Tuesday, April 5, 2011

Prepare to be Creative

Where did I find the time to even read this week? With everything that goes on around here, I've been hard pressed to find time to paint, much less read anything beyond the daily newspaper. Yes, I still read a real paper.

I love to read. I will read anything, books being my favorite. The heftier the better. When I was doing the Artists Way course we were not allowed to read. The idea was that reading takes away creative time and could be used as an excuse not to paint. I get that, but I'm sorry, somewhere in the day I need reading time.

On with The Creative Habit. I'm still on the first chapter and it's a good read so far. The author, Twyla Tharp, suggests creative people need to work at it to develop artistic habits. Makes sense. It's our job, our work, our being. So why is it so hard to keep in the creative loop? Well, she points to Mozart as an example. Boy genius or workaholic?

His father Leopold had massive influence as he was famous himself, but Wolfgang worked harder than no one else on his music. He had a fierce focus and was constantly at work. Nobody had to tell him to go practice as it was his passion. If he could do it, what's up with the rest of us?

We're not prepared, for one thing, so we lose our focus. Tharp notes:"In order to be creative you have to know how to prepare to be creative." We need our subject matter, our content and we can learn to make it habit, and that is a skill. Routines feed into creativity. "Everything is relevant. Everything is useable. Everything is raw material. But without preparation, I cannot see it, retain it, and use it. Without the time and effort invested in getting ready to create, you can be hit by the thunderbolt and it'll just leave you stunned."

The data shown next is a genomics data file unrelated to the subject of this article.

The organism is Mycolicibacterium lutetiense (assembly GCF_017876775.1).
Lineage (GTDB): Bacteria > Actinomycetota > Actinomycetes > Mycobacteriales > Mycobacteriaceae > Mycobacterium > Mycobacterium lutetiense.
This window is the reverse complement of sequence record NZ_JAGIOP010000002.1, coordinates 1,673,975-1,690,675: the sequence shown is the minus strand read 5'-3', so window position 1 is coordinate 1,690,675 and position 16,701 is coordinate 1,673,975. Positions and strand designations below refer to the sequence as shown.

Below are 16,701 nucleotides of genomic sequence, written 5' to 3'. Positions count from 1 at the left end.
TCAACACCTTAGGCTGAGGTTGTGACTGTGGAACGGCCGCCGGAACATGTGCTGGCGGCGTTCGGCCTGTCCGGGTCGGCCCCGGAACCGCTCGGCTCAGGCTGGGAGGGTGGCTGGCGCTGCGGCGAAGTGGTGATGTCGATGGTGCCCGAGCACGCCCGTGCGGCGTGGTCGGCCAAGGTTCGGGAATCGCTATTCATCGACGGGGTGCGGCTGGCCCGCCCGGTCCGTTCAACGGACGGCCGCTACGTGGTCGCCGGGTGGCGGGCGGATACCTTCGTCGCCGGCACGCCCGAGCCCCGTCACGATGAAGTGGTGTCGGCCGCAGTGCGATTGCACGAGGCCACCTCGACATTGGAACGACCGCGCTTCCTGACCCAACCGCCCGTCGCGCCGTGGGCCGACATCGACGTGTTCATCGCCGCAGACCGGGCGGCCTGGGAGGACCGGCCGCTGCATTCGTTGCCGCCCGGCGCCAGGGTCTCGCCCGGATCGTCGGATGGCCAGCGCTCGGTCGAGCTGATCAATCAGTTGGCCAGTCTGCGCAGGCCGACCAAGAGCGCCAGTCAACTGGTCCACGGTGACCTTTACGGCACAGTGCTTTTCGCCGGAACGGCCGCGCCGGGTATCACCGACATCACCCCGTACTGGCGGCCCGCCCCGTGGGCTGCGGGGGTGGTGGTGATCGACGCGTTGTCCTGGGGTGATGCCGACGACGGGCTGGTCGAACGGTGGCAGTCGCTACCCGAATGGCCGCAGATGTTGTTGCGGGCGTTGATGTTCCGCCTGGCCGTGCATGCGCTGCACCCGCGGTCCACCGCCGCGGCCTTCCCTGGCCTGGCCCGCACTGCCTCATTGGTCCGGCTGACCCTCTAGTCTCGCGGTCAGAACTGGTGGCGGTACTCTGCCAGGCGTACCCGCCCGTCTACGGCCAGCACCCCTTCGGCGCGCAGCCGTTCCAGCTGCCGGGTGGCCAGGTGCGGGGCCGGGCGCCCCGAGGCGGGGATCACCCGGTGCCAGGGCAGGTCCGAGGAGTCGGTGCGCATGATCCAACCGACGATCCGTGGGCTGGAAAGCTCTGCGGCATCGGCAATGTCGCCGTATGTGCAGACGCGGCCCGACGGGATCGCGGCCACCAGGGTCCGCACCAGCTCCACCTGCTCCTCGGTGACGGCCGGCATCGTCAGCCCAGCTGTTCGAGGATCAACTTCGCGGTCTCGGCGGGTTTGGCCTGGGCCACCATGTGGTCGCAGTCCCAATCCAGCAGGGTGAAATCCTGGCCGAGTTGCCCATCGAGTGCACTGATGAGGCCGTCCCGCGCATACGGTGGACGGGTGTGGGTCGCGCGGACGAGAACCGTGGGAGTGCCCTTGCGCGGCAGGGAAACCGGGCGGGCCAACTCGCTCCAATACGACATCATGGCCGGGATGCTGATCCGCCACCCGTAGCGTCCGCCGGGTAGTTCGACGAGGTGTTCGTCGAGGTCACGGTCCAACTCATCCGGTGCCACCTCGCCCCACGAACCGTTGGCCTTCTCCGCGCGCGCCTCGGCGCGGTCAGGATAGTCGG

Routine is the first step to ritual. Automatic, divisive patterns of behavior are vital to establishing a habit. Something that makes your brain click in, just before you plan to chicken out. The ritual "eliminates the question, Why am I doing this?" It also teases the notion of whether or not you feel like doing anything. We need to decide what daily ritual helps the brain click in and say Now I'm ready.

So, is it the daily sketch, the music we chose for painting time, lighting a candle, or the moment of quiet thought before we begin that signals the start of the ritual? As I face the blank, white canvas, alone in my solitude I need to think to myself "What's in it for me?"

Stay tuned..

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